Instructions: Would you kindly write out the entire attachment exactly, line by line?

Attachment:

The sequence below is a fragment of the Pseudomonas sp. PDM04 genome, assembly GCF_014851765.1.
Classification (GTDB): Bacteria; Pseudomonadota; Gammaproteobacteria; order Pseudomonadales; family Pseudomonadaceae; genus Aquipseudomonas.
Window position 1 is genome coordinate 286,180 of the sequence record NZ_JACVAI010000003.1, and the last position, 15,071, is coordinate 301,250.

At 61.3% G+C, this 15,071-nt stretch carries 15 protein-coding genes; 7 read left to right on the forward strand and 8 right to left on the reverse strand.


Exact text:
The sequence below is a fragment of the Pseudomonas sp. PDM04 genome, assembly GCF_014851765.1.
Classification (GTDB): Bacteria; Pseudomonadota; Gammaproteobacteria; order Pseudomonadales; family Pseudomonadaceae; genus Aquipseudomonas.
Window position 1 is genome coordinate 286,180 of the sequence record NZ_JACVAI010000003.1, and the last position, 15,071, is coordinate 301,250.

At 61.3% G+C, this 15,071-nt stretch carries 15 protein-coding genes; 7 read left to right on the forward strand and 8 right to left on the reverse strand.